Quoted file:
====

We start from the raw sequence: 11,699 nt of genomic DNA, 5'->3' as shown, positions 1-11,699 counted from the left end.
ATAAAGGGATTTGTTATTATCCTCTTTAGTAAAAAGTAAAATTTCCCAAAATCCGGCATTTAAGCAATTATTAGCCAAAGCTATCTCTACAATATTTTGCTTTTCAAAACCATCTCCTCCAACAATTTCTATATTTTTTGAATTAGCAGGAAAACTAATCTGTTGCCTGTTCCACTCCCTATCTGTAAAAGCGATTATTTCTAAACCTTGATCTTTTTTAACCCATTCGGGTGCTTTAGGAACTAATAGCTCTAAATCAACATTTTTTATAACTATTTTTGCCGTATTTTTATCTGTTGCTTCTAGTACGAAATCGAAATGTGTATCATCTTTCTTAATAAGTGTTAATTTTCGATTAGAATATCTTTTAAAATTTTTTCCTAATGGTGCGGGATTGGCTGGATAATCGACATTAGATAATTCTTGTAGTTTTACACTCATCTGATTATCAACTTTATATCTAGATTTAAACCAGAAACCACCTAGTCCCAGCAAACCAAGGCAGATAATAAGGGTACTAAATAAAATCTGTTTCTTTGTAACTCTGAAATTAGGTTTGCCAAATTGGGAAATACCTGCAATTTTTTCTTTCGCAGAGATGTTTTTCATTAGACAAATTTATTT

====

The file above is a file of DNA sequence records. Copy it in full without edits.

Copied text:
We start from the raw sequence: 11,699 nt of genomic DNA, 5'->3' as shown, positions 1-11,699 counted from the left end.
ATAAAGGGATTTGTTATTATCCTCTTTAGTAAAAAGTAAAATTTCCCAAAATCCGGCATTTAAGCAATTATTAGCCAAAGCTATCTCTACAATATTTTGCTTTTCAAAACCATCTCCTCCAACAATTTCTATATTTTTTGAATTAGCAGGAAAACTAATCTGTTGCCTGTTCCACTCCCTATCTGTAAAAGCGATTATTTCTAAACCTTGATCTTTTTTAACCCATTCGGGTGCTTTAGGAACTAATAGCTCTAAATCAACATTTTTTATAACTATTTTTGCCGTATTTTTATCTGTTGCTTCTAGTACGAAATCGAAATGTGTATCATCTTTCTTAATAAGTGTTAATTTTCGATTAGAATATCTTTTAAAATTTTTTCCTAATGGTGCGGGATTGGCTGGATAATCGACATTAGATAATTCTTGTAGTTTTACACTCATCTGATTATCAACTTTATATCTAGATTTAAACCAGAAACCACCTAGTCCCAGCAAACCAAGGCAGATAATAAGGGTACTAAATAAAATCTGTTTCTTTGTAACTCTGAAATTAGGTTTGCCAAATTGGGAAATACCTGCAATTTTTTCTTTCGCAGAGATGTTTTTCATTAGACAAATTTATTT